"I don’t get treated differently than any of his other customers," Johnny explained of his relationship with his employer. "I pay the same prices, so there is nothing different. My plant is only three miles away, so the cants are off the yard fast. Ridgeview gains from it, and the community has more employment."
In addition to the part-time efforts of Johnny and his wife, Joyce, Aspen Valley has six full-time employees. The company adds three workers in the summer to maintain the equipment.
Employee retention isn’t a problem at Aspen Valley Lumber. "We also make every effort to ensure that our employees are part of the team," Johnny said. "I tell them if they see something that could improve things and not cost a lot of money, then go ahead and do it. If it is going to cost a fair amount of money, then let’s sit down and talk about it."
The longest-serving employee has been with Aspen Valley for five years, another for four years, one for three years and one for two — matching the plant’s steady growth trajectory. "We usually don’t have a trouble with turnover," Johnny said.
Situated on about 40 acres, Aspen Valley Lumber’s remanufacturing shop is just over 11,000 square feet and is heated by natural gas. Another building houses a Nyle dehumidification dry kiln, one of the company’s first major investments.
"It does great," Johnny said of the kiln. "With hardwood you have to be slow. It does a beautiful job, and I’m very happy with it."
Johnny buys 4/4 1x4 and 1x6 from the local sawmill, dries the lumber, then sells the kiln-dried rough material on the export market. "It’s exported that way," he said. "I send it to Edmonton, where it is shipped by container overseas.
Before the fire, the shop was equipped with two Baker Products PAQ band resaws in addition to several pieces of equipment that were fabricated in-house, such as a five-head overhead trim saw. The company purchased and modified an old planer to be able to supply dressed lumber, although most customers bought rough lumber.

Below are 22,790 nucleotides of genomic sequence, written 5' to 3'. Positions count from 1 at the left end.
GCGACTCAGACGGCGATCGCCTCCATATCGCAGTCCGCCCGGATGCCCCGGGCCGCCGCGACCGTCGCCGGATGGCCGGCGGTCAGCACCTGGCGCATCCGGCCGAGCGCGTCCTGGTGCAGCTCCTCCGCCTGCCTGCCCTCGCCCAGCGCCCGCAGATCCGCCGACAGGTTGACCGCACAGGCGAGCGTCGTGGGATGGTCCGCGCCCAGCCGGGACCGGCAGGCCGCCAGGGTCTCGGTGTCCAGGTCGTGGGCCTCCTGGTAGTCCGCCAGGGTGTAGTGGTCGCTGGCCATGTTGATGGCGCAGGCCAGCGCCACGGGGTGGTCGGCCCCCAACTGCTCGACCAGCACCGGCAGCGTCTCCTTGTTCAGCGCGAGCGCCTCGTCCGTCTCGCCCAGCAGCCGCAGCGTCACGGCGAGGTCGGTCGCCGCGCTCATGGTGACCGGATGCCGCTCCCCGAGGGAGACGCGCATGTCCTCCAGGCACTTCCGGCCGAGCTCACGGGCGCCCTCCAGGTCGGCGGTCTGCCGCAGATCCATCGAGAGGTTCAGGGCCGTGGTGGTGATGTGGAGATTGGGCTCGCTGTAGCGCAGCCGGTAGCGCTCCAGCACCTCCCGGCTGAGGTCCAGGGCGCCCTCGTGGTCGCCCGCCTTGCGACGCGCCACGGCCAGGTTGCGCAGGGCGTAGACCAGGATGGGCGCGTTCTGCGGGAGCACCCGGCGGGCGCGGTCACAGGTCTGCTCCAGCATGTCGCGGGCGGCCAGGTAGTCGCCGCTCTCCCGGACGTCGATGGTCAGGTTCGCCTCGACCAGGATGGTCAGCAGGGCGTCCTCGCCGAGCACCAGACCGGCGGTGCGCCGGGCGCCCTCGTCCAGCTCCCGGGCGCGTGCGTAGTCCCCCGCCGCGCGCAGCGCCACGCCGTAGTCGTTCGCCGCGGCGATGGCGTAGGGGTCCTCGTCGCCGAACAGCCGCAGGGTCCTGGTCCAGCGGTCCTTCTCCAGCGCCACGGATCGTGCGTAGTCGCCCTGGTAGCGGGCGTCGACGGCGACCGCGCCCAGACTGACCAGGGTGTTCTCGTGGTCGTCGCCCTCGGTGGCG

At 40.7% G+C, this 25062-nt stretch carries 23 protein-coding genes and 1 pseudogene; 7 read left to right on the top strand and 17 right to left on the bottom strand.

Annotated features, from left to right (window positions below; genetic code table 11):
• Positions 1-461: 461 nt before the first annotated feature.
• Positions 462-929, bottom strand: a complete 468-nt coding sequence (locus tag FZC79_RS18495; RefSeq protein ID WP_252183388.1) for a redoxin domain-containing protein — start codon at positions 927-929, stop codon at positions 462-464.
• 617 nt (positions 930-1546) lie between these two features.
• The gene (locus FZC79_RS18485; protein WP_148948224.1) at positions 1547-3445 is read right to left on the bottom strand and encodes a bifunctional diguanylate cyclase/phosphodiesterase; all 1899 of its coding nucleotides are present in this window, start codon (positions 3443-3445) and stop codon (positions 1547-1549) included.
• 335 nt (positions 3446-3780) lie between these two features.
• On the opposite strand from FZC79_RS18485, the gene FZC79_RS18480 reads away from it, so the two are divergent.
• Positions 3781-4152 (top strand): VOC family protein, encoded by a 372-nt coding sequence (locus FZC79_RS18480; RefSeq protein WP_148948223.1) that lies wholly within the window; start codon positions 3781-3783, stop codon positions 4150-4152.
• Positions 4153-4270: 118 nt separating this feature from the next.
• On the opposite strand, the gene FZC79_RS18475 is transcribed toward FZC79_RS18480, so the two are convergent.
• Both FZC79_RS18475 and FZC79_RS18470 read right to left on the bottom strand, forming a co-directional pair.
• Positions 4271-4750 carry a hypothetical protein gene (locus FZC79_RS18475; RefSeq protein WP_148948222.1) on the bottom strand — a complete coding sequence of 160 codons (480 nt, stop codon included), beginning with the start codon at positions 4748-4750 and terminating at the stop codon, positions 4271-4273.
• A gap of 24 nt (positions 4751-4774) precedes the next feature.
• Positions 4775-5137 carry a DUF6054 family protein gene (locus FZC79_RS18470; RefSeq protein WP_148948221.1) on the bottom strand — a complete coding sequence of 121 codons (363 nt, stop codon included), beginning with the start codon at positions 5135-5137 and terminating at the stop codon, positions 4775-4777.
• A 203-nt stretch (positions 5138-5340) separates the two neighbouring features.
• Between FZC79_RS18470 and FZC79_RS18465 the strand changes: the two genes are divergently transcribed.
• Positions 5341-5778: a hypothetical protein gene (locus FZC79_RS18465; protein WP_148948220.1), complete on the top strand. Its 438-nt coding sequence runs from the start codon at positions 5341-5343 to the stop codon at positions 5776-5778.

After two years of cutting pallet stock outside under a roof, Aspen Valley Lumber built a 3,200 square-foot shop in 2001, and then added another 3,260 square feet in 2003. In 2004 Johnny’s maintenance staff built an eight-head custom resaw as well as a new kiln building separate from the shop.
"Then on April 25 of this year we had a wiener roast," Johnny joked wryly. "The kiln building was left standing, and we had two forklifts, so we were back to square one. We started the rebuilding process, and by August 22 we started up the saws and we were back running. Obviously, it wasn’t at the production (level) that we wanted to be, and we’re still not at where we want to be, but it takes time."
The new infeed system and tilt hoist were custom-built in Aspen Valley Lumber’s shop. The infeed system singulates cants and feeds them into a Newman-Whitney KM-16, five-head, heavy-duty multi-trim saw. "That thing works just perfect," Johnny said. "It is a machine that we have done basically nothing on, and it works great. I love it."
The cants, now cut to certain lengths, go directly through a Baker cant sizer and then through to a Baker resaw. After they run through the resaw, they drop onto a grading table; after grading, they go through unscramblers and then to the Pendu-Cornell stacker.
Staffing requirements are minimal. One person mans the infeed and Newman-Whitney KM-16 trim saw, another employee grades the boards produced from the Baker resaw, one operates the stacker, one drives the forklift and another straps lifts. Boards are graded to utility and better or expendable.
Finished packages of cut stock are removed from the building on an outfeed conveyor and then sorted outside. Aspen Valley relies on two forklifts, an 8,000 pound-rated Hyster and a 5,000 pound Caterpillar.